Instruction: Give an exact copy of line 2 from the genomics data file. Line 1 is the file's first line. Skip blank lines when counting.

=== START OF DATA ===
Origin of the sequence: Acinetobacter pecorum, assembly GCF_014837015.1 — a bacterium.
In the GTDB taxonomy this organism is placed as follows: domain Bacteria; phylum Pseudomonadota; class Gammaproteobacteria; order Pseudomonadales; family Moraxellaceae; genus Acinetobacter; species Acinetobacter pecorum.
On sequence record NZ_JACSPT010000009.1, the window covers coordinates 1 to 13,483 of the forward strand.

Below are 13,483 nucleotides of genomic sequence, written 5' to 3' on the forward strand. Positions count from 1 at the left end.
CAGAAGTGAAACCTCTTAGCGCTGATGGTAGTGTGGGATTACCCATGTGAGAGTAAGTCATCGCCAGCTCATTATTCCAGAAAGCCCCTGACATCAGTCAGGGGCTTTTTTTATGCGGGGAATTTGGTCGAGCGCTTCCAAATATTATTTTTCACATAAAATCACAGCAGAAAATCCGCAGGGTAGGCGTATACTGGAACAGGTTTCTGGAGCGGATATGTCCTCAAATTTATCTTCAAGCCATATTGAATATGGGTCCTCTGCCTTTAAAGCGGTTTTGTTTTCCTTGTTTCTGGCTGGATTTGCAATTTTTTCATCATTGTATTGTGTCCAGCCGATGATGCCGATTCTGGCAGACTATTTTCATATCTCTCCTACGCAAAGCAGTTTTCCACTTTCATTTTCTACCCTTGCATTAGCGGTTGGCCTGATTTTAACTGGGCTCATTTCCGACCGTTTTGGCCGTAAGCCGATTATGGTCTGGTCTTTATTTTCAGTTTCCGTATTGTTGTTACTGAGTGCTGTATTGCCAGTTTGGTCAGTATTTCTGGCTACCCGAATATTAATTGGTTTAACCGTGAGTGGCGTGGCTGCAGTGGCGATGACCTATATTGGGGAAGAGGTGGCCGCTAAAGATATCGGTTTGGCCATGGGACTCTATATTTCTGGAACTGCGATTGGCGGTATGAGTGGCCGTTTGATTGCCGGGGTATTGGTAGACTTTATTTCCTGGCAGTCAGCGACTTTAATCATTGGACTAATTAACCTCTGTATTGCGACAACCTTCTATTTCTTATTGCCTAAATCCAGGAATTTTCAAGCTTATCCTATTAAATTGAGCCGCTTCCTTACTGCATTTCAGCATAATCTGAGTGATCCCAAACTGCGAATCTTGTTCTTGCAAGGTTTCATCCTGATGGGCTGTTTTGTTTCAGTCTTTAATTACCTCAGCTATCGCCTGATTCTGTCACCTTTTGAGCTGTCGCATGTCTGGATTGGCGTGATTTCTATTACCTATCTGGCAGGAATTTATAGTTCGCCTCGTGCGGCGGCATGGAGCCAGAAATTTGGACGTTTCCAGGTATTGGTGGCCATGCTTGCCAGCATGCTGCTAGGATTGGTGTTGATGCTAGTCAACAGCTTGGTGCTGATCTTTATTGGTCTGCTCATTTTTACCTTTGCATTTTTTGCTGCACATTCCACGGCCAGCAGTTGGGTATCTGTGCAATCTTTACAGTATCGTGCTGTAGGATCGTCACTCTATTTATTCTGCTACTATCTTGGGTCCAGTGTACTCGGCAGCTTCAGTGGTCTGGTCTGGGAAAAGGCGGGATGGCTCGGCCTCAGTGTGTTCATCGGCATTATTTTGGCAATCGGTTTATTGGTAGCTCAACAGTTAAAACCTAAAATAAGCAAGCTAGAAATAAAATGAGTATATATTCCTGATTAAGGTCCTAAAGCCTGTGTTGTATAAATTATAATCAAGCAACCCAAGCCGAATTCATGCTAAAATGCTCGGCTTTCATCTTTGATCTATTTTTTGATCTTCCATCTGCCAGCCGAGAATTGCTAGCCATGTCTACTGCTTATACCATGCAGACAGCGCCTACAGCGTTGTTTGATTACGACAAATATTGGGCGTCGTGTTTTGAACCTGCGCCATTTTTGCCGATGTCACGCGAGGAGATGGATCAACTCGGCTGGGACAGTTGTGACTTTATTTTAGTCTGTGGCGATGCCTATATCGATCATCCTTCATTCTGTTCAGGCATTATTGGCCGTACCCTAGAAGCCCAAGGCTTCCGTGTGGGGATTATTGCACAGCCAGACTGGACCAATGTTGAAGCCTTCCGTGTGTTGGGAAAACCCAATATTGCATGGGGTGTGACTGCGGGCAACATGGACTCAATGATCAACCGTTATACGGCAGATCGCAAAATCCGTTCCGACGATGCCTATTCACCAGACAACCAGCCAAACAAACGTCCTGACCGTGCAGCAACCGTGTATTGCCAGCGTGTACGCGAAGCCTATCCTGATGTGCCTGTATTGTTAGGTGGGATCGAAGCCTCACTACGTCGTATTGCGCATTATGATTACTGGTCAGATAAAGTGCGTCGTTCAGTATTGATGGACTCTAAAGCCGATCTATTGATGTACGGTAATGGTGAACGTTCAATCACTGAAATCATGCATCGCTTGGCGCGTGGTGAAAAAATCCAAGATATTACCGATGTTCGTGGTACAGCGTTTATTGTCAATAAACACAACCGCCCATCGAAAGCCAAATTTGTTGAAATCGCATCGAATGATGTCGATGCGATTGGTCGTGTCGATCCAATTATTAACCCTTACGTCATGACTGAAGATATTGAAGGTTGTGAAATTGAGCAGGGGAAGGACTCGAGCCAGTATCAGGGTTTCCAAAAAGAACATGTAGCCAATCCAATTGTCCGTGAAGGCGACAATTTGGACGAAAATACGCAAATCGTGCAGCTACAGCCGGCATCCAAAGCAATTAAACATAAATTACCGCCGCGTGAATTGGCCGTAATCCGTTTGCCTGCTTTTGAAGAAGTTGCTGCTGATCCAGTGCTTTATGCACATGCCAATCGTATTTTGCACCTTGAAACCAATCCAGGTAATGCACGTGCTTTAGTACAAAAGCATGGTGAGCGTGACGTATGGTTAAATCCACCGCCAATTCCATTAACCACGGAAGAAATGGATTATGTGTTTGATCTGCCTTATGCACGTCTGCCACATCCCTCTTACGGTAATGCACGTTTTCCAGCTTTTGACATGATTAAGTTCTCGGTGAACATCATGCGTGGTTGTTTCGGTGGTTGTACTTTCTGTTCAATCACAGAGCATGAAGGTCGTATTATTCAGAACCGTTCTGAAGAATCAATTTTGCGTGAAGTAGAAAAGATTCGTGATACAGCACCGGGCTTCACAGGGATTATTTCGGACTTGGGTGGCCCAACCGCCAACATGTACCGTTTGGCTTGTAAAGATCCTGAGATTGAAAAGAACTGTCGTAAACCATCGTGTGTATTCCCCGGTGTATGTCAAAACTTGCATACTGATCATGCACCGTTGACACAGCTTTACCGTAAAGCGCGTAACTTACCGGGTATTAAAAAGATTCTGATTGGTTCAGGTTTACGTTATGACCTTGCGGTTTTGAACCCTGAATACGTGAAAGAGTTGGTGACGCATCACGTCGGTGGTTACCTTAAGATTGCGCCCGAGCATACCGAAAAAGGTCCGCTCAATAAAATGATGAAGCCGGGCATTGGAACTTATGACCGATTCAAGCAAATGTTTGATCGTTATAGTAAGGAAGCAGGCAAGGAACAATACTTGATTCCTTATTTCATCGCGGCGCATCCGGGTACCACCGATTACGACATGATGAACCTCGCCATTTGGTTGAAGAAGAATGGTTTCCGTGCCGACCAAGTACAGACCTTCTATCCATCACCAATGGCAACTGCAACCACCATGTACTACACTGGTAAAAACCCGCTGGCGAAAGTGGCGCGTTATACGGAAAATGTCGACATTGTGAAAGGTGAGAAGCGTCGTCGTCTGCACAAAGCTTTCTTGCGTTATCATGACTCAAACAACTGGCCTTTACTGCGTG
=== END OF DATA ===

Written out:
In the GTDB taxonomy this organism is placed as follows: domain Bacteria; phylum Pseudomonadota; class Gammaproteobacteria; order Pseudomonadales; family Moraxellaceae; genus Acinetobacter; species Acinetobacter pecorum.